Daily activities expose muscles to innumerable impacts, causing accumulated tissue damage and inflammation that impairs muscle recovery and function, yet the mechanism modulating the inflammatory response in muscles remains unclear. Our study suggests that Forkhead box A2 (FoxA2), a pioneer transcription factor, has a predominant role in the inflammatory response during skeletal muscle injury. FoxA2 expression in skeletal muscle is upregulated by fatty acids and peroxisome proliferator-activated receptors (PPARs) but is refractory to insulin and glucocorticoids. Using PPARβ/δ agonist GW501516 upregulates FoxA2, which in turn, attenuates the production of proinflammatory cytokines and reduces the infiltration of CD45+ immune cells in two mouse models of muscle inflammation, systemic LPS and intramuscular injection of carrageenan, which mimic localized exercise-induced inflammation. This reduced local inflammatory response limits tissue damage and restores muscle tetanic contraction. In line with these results, a deficiency in either PPARβ/δ or FoxA2 diminishes the action of the PPARβ/δ agonist GW501516 to suppress an aggravated inflammatory response. Our study suggests that FoxA2 in skeletal muscle helps maintain homeostasis, acting as a gatekeeper to maintain key inflammation parameters at the desired level upon injury. Therefore, it is conceivable that certain myositis disorders or other forms of painful musculoskeletal diseases may benefit from approaches that increase FoxA2 activity in skeletal muscle.

KEYWORDS:

Forkhead box A2; muscle inflammation; peroxisome proliferator-activated receptors β/δ; tetanic contraction

PMID: 32143325

 

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Cell Mol Life Sci.: auth.: group Desvergne

 2020 Mar 11. doi: 10.1007/s00018-020-03485-z. [Epub ahead of print]

Anti-adipogenic signals at the onset of obesity-related inflammation in white adipose tissue.

Abstract

Chronic inflammation that affects primarily metabolic organs, such as white adipose tissue (WAT), is considered as a major cause of human obesity-associated co-morbidities. However, the molecular mechanisms initiating this inflammation in WAT are poorly understood. By combining transcriptomics, ChIP-seq and modeling approaches, we studied the global early and late responses to a high-fat diet (HFD) in visceral (vWAT) and subcutaneous (scWAT) AT, the first being more prone to obesity-induced inflammation. HFD rapidly triggers proliferation of adipocyte precursors within vWAT. However, concomitant antiadipogenic signals limit vWAT hyperplastic expansion by interfering with the differentiation of proliferating adipocyte precursors. Conversely, in scWAT, residing beige adipocytes lose their oxidizing properties and allow storage of excessive fatty acids. This phase is followed by tissue hyperplastic growth and increased angiogenic signals, which further enable scWAT expansion without generating inflammation. Our data indicate that scWAT and vWAT differential ability to modulate adipocyte number and differentiation in response to obesogenic stimuli has a crucial impact on the different susceptibility to obesity-related inflammation of these adipose tissue depots.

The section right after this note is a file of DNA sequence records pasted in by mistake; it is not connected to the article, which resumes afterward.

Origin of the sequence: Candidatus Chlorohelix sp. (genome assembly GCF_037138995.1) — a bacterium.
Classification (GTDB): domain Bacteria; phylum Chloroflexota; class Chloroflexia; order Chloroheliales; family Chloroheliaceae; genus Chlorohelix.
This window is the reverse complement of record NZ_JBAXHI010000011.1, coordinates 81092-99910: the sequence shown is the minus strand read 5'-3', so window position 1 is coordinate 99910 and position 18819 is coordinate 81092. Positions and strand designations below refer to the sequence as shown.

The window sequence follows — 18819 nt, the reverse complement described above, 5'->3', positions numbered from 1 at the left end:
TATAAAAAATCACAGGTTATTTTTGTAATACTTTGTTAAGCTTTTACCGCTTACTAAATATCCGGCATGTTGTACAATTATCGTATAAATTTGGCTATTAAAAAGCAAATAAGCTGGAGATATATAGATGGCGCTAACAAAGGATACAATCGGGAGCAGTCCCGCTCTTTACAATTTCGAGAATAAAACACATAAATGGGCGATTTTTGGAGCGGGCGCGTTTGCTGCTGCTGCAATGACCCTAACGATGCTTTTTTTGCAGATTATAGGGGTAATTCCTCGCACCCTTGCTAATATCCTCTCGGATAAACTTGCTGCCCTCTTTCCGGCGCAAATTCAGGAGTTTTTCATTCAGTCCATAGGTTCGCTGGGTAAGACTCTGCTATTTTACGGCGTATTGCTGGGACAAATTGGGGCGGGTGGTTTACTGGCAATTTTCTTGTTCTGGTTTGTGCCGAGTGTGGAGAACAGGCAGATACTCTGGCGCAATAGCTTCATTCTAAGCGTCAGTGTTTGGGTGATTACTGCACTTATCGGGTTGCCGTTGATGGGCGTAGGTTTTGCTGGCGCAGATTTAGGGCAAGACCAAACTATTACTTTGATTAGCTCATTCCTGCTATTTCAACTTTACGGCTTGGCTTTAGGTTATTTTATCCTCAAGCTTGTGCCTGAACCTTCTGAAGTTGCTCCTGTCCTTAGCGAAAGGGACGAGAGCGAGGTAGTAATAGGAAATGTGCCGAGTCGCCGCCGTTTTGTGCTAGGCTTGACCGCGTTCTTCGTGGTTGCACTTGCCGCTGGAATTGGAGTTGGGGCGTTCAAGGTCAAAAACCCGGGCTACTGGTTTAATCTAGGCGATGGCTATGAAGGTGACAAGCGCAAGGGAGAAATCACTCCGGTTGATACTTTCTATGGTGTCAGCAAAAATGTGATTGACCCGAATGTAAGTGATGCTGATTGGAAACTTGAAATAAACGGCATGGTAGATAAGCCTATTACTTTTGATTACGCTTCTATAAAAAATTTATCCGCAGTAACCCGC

KEYWORDS:

Adipocyte precursors; Adipogenesis; Adipose tissue; Angiogenesis; Epigenetics; Genome-scale metabolic network; Metaflammation; System biology; Transcriptomics

PMID:
32157317

 

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Nucleic Acids Res.: co-auth.: J-Y. Roignant

 2020 Feb 28;48(4):2050-2072. doi: 10.1093/nar/gkaa002.

tRNA 2′-O-methylation by a duo of TRM7/FTSJ1 proteins modulates small RNA silencing in Drosophila.

Abstract

2′-O-Methylation (Nm) represents one of the most common RNA modifications. Nm affects RNA structure and function with crucial roles in various RNA-mediated processes ranging from RNA silencing, translation, self versus non-self recognition to viral defense mechanisms. Here, we identify two Nm methyltransferases (Nm-MTases) in Drosophila melanogaster (CG7009 and CG5220) as functional orthologs of yeast TRM7 and human FTSJ1. Genetic knockout studies together with MALDI-TOF mass spectrometry and RiboMethSeq mapping revealed that CG7009 is responsible for methylating the wobble position in tRNAPhe, tRNATrp and tRNALeu, while CG5220 methylates position C32 in the same tRNAs and also targets additional tRNAs. CG7009 or CG5220 mutant animals were viable and fertile but exhibited various phenotypes such as lifespan reduction, small RNA pathways dysfunction and increased sensitivity to RNA virus infections. Our results provide the first detailed characterization of two TRM7 family members in Drosophila and uncover a molecular link between enzymes catalyzing Nm at specific tRNAs and small RNA-induced gene silencing pathways.

PMID: 31943105